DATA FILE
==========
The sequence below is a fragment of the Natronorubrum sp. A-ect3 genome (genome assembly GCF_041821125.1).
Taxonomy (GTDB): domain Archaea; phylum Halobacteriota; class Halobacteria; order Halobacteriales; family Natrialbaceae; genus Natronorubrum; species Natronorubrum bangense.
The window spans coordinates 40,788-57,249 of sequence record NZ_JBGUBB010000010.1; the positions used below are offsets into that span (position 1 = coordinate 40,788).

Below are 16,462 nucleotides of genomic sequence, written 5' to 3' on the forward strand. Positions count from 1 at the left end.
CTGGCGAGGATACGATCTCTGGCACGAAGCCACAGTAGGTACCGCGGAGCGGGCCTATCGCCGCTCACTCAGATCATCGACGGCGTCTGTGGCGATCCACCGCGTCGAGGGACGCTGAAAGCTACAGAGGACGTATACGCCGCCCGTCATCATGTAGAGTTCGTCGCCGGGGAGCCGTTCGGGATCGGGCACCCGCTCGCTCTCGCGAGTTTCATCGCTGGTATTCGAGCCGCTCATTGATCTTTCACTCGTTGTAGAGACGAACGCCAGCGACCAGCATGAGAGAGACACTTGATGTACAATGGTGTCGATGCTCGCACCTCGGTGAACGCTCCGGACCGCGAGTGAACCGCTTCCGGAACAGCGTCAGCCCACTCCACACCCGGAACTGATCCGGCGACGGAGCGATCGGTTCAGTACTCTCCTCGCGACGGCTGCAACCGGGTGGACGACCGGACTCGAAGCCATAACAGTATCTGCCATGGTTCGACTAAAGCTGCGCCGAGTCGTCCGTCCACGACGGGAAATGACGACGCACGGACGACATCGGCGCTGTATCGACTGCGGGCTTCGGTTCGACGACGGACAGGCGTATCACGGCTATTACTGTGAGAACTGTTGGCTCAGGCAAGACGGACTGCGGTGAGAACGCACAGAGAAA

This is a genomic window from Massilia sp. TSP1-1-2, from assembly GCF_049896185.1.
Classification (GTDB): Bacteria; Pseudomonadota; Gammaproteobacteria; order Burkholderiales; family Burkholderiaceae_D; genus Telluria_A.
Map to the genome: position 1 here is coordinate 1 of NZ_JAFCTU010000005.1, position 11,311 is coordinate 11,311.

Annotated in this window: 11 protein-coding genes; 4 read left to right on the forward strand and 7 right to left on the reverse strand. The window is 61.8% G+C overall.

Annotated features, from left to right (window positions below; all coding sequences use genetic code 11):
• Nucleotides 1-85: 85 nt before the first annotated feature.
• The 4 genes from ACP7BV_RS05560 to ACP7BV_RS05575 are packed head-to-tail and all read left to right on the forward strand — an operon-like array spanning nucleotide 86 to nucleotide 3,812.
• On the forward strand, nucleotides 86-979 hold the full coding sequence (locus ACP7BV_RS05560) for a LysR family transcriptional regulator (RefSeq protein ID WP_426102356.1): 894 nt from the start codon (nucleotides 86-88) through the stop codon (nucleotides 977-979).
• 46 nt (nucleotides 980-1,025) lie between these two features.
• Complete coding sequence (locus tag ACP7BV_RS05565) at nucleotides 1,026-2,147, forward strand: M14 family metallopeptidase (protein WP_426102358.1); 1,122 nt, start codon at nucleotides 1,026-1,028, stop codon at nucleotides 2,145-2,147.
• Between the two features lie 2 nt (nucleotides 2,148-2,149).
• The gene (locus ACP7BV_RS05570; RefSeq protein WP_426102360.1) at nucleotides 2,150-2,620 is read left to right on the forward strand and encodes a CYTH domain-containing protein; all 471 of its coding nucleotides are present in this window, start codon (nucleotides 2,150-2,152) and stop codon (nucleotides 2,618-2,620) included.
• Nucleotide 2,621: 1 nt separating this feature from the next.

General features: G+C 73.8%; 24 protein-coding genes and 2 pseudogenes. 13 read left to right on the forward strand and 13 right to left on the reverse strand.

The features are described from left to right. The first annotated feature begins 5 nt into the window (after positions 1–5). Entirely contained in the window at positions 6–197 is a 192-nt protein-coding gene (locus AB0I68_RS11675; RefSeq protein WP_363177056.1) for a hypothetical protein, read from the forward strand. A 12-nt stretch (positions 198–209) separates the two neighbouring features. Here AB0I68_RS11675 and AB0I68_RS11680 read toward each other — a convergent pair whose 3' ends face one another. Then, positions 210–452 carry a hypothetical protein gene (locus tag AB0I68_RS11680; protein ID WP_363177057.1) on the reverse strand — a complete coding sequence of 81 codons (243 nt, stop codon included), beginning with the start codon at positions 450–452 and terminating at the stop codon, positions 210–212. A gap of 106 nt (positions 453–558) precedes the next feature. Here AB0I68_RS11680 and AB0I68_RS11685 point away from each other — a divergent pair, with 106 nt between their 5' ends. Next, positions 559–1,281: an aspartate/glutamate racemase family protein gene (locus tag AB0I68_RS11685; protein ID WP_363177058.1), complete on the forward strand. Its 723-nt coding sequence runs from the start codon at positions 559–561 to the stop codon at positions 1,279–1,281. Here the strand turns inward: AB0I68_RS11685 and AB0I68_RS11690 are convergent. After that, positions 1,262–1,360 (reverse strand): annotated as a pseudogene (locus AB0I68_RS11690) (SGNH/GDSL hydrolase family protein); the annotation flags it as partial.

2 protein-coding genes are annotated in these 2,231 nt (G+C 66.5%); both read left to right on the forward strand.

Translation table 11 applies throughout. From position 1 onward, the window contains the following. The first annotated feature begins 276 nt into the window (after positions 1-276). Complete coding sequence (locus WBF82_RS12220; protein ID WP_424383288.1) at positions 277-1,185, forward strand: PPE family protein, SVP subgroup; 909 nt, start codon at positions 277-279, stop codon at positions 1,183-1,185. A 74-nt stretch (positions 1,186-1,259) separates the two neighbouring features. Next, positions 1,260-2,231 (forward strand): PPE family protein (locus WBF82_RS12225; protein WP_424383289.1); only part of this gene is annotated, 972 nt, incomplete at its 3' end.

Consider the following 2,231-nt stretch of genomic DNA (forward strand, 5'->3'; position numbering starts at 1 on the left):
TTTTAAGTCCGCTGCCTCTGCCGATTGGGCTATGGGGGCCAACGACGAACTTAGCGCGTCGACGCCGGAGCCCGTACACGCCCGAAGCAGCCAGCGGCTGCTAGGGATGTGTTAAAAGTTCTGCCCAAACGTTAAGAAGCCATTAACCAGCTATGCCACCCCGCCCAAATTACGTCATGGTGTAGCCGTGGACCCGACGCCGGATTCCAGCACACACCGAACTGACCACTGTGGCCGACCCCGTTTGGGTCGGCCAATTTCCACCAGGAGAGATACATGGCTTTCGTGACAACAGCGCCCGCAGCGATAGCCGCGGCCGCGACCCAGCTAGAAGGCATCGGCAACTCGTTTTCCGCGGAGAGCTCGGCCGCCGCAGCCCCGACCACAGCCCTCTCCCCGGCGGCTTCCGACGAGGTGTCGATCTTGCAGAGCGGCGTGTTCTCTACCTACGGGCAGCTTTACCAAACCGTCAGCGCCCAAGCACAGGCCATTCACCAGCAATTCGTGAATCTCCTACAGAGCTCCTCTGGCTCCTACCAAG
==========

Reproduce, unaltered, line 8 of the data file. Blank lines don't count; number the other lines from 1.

Map to the genome: position 1 here is coordinate 1 of NZ_JAFCTU010000005.1, position 11,311 is coordinate 11,311.